That will not be a problem because Bush keeps cutting Veteran's benefits, to the tune of over $14 Billion since he took office.

Support our troops indeed.

Re:Guns or butter? Bush chooses guns. (4, Informative)

ElephanTS (624421) | more than 8 years ago | (#14865890)

Yes, you're right of course. I read somewhere yesterday (but now can't find the link) that when you factor in the cost of looking after veterans and all the additional costs, the war comes to about $1trillion - $2.2trillion over the long term.

Re:Guns or butter? Bush chooses guns. (3, Interesting)

elrous0 (869638) | more than 8 years ago | (#14865923)

Not to mention the costs of the wide variety of perks that we're having to hand out to other countries to either gain their support for the war or to win back their trust. I shudder to think what kind of "incentives" we must be giving to countries like Pakistan, Saudi Arabia, etc. to keep their support. Hell, look what the UAE support is already costing us.

The least successful war in U.S. history is probably going to be the costliest too.

-Eric

Eh? (5, Insightful)

Elemenope (905108) | more than 8 years ago | (#14866068)

The least successful war in U.S. history is probably going to be the costliest too.

Least successful war? I nominate three others...

Vietnam, which we LOST. Many more allied casualties than this war, war aims not achieved, one million Vietnamese dead.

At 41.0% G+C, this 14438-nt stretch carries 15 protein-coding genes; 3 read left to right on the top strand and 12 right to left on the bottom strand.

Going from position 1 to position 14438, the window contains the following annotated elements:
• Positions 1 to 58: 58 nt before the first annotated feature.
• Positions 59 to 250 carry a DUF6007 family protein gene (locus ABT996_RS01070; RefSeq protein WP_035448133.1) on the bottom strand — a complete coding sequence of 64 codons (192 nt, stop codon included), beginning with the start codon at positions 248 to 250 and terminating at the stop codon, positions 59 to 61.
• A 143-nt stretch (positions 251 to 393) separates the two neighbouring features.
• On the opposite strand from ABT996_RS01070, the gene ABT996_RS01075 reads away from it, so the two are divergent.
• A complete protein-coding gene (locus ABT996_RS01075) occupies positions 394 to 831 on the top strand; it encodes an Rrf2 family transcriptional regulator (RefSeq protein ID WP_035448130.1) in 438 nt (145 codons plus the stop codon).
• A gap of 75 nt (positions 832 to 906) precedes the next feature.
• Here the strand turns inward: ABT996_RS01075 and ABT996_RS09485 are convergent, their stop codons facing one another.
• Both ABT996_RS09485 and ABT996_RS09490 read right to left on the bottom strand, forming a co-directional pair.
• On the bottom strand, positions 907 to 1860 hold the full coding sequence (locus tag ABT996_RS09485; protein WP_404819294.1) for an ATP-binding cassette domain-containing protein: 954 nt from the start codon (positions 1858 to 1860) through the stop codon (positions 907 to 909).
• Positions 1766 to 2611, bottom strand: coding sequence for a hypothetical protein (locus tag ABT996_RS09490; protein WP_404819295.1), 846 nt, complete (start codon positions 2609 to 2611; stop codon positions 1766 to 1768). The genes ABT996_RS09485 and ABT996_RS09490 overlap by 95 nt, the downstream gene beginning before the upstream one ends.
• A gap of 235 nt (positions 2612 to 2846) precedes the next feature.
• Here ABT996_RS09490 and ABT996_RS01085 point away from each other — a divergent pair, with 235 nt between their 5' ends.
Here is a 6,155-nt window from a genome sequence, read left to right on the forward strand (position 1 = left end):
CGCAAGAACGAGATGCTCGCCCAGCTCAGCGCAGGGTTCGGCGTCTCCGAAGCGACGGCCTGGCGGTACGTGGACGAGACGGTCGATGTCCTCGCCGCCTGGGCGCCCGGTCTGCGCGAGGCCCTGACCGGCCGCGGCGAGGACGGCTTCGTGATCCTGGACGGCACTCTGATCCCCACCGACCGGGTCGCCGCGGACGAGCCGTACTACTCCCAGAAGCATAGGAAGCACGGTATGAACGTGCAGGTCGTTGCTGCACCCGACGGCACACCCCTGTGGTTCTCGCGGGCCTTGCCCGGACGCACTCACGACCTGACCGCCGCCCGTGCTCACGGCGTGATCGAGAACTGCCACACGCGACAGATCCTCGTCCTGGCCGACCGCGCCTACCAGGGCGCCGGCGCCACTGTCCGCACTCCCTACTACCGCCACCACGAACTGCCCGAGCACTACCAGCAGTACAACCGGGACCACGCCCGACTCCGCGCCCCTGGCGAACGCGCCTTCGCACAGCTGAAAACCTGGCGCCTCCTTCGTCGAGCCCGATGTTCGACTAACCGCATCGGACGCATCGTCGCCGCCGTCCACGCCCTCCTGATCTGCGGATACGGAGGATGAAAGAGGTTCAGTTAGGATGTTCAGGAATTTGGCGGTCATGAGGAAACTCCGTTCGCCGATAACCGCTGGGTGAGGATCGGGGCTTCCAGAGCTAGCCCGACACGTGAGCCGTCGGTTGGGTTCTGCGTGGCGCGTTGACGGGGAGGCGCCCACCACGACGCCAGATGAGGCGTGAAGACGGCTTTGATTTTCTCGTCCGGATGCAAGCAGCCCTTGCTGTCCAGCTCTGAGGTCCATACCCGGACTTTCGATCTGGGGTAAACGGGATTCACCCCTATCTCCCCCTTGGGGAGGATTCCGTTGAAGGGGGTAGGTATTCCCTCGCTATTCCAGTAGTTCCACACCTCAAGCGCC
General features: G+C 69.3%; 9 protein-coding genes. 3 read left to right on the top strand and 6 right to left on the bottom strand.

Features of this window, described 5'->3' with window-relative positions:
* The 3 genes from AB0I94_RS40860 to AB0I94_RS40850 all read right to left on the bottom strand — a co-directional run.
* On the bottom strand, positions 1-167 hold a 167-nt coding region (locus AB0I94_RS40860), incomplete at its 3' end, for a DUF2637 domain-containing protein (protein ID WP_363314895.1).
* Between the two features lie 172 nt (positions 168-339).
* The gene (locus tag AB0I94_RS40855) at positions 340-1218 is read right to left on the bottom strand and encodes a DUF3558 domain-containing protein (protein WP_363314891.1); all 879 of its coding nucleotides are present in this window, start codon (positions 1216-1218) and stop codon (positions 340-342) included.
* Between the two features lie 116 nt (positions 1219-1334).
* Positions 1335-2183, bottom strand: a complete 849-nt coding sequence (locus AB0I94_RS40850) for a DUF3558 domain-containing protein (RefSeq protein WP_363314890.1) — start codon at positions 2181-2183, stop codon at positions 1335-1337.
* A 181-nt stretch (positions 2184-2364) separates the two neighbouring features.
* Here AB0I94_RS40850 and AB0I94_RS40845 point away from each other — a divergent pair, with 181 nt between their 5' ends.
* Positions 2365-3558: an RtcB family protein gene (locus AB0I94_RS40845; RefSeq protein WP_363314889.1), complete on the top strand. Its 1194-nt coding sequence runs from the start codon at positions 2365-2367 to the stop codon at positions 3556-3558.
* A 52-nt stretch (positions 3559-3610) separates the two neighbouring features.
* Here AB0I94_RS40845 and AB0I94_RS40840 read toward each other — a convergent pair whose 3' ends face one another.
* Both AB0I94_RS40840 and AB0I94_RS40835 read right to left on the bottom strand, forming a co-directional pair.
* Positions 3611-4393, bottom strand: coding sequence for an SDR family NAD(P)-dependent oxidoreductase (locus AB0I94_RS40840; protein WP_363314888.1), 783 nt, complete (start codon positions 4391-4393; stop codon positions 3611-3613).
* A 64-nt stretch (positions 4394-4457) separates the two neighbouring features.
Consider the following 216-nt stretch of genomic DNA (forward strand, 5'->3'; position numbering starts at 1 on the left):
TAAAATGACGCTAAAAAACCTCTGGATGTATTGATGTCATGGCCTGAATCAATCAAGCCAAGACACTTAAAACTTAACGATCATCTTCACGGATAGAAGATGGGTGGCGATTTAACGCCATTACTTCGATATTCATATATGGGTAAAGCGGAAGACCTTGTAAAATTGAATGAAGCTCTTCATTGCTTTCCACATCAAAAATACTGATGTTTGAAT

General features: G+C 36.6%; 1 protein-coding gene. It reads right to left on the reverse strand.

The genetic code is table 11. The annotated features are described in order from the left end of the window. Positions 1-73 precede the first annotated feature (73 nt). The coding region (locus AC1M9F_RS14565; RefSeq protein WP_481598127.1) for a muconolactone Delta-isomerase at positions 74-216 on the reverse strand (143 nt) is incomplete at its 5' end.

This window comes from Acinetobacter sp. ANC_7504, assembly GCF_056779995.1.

Korea, which was a DRAW. Also many more casualies than this war, war aims not achieved, barely held on to S. Korea, lots of Koreans dead.

The War of 1812, which we LOST. Washington DC sacked and burned to the ground. More American casualties than this war, and signifiant homeground damage due to British invasion. Oh yeah, and it made Andrew Jackson the indian-killing moron a war hero.

I might also mention the American Civil War, but at least a few good things came out of that one. Also some bad things, like one out of three American males dead. But hey, who's counting?

If you calculate the cost of these wars in constant dollars, some of them, particularly Korea if you include reconstruction (which I assume people are including in the Iraq cost), approaches the current cost of the Iraq War. It is likely that before the end, the Iraq War and reconstruction will end up costing more than Korea, but not by much.

Now, I think that the Iraq War is an expensive and miserable failure, same as the next guy, but hyperbole really weakens the case, don't you think?